Updated on August 5, 2018
28. ‘Weight’ by Jeanette Winterson
A couple of weeks ago, the good people at Canongate sent me #TheMyths series – a beautiful collection in which major authors retell popular myths. Weight is the first one that I picked up, partly because it had planets on the cover (!), and partly because I love Jeanette Winterson.
As with many of Winterson’s stories, there is a thread of autobiography woven through Weight. We read the tale of Atlas, the history of titans warring with gods, and his punishment to hold up the weight of the world for all eternity. We also learn about Winterson’s own past, her adopted parents, and the way she used stories to escape when her life was unhappy or uncertain. As ever, Winterson analyses the very idea of ‘story’ itself, weighing up ‘reality’ against ‘fiction’, and examining how layers of story build up like sediment. Of course, this whole book plays with the idea of story – this is a retelling, and this myth has only survived because of retellings. Why do we keep returning to it, century upon century? How does it shape us now?
“Having no one to carry me, I learned to carry myself. My girlfriend says I have an Atlas Complex.”
That’s a lot to pack in to such a tiny book, but Winterson does it with style. Her writing is sparse and beautiful. She can provoke multiple layers of thought with just one sentence. I don’t understand how she does it – she writes like nobody else I know.
Weight isn’t all philosophy and literary-ness. There is also an intriguing story and some fantastic characters. Atlas himself is long-suffering, resigned and tender-hearted. Heracles, who temporarily takes the weight of the world and then tricks Atlas into taking it back, is swaggering and laddish. He’s a rapist and a murderer, of course, but Winterson turns him into a sometimes hilarious, self-important dude who, at heart, is deeply afraid of his own thoughts. Atlas and Heracles make up the heart of the story, and they complement each other perfectly.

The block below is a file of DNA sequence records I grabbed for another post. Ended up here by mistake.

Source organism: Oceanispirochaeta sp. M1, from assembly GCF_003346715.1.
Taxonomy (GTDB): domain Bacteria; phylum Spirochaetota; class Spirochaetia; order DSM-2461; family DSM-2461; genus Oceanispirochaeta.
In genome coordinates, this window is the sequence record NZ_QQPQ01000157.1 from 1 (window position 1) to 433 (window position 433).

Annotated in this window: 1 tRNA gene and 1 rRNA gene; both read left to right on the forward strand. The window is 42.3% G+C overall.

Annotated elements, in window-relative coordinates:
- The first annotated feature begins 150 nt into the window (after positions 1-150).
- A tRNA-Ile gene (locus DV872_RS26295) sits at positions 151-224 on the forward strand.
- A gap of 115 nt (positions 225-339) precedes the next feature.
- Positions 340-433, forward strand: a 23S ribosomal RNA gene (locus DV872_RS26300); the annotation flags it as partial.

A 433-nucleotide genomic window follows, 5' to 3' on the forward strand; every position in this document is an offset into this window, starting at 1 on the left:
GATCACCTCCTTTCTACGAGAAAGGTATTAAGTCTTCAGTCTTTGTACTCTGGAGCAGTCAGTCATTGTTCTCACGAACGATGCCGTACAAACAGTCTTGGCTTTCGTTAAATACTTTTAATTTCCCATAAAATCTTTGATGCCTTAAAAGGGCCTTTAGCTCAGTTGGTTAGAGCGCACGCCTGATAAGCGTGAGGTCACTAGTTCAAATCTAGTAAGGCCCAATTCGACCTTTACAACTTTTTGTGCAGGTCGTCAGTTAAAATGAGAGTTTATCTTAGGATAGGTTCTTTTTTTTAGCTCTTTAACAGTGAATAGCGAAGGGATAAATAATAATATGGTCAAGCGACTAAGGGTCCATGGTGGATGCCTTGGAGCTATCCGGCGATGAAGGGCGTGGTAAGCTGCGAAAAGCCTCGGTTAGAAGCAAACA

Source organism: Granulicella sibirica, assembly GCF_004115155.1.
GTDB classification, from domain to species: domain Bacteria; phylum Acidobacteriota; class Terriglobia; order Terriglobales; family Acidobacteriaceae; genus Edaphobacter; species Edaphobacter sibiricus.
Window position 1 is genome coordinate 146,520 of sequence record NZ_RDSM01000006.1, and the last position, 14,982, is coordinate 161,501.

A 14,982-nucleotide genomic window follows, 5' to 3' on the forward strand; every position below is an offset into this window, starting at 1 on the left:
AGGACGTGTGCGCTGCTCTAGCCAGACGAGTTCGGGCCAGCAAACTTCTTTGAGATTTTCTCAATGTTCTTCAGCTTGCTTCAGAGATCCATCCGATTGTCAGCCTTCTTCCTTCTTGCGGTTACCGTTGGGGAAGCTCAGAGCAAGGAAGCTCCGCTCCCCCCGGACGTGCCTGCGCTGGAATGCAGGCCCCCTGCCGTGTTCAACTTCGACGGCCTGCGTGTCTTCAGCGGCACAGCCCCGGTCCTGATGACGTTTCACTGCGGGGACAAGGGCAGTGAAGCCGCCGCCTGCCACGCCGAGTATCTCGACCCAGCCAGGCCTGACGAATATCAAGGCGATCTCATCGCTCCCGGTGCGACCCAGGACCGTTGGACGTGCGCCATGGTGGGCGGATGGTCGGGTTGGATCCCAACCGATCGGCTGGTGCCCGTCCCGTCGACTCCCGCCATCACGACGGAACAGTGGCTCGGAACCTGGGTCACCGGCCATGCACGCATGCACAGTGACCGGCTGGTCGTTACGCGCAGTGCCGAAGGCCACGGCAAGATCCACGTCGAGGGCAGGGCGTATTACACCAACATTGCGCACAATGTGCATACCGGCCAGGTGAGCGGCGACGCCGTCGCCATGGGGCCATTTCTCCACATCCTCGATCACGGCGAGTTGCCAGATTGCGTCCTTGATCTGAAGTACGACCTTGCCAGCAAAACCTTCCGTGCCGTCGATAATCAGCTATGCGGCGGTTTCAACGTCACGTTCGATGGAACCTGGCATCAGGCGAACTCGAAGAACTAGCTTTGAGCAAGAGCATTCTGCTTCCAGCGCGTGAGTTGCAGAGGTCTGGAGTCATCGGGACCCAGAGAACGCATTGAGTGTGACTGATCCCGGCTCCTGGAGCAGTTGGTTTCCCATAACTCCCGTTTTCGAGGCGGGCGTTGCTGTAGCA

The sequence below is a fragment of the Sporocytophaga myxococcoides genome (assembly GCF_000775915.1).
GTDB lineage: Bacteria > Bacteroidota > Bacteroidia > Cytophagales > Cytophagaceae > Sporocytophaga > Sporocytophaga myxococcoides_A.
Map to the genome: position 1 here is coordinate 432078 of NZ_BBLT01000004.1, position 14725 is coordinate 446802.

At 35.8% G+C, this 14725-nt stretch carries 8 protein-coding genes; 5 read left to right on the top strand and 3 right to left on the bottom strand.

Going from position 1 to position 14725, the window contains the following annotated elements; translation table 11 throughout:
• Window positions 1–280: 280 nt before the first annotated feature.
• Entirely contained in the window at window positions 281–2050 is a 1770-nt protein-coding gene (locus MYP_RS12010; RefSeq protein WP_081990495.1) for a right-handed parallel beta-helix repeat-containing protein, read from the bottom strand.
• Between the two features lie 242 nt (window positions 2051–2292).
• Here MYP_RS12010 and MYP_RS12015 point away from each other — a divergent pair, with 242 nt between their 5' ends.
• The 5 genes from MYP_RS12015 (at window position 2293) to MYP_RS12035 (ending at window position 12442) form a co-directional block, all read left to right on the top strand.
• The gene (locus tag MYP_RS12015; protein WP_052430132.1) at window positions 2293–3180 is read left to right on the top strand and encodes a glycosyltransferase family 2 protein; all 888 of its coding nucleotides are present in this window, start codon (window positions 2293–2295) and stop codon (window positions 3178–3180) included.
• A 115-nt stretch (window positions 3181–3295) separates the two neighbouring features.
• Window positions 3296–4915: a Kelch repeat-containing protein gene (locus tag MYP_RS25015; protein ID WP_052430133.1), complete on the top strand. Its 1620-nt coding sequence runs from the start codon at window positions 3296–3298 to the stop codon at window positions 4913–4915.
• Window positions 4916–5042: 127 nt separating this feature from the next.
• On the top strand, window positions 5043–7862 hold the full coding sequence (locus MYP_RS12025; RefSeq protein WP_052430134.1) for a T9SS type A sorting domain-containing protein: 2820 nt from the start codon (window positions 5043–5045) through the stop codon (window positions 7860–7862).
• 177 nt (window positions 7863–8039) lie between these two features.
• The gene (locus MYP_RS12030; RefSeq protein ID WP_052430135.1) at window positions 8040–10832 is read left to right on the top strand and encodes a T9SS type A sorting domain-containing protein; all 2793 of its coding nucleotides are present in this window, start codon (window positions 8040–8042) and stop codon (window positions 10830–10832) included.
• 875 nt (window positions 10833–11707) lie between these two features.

One thing I loved about this book was how Winterson carried the ancient myth of Atlas into the modern day. He’s there holding up the sky all the way through history; humanity’s first satellites buzz around his head. He meets Laika, the first dog in space. Winterson weaves science with her myth; she talks about the Big Bang and the ISS. Weight lives up to its title, as weight is compared with lightness, boundaries with the vast openness of space. Ultimately it’s about the stories we carry with us, how they bear down on us, and what happens when we let them go.
This is another must-read from a master storyteller. It will take you no time at all to read it, but you will carry it with you for a long time afterwards.
“I took up the burden of the whole world, the heavens about it, and the depths below. … This is my monstrous burden … And my desire? Infinite space.”
Have you read this book? I’d love to know your thoughts!
If you want to read it, you can buy Weight here.
[Disclosure: Above is an affiliate link. If you buy a book through that link, I get a small cut, at no extra cost to you.]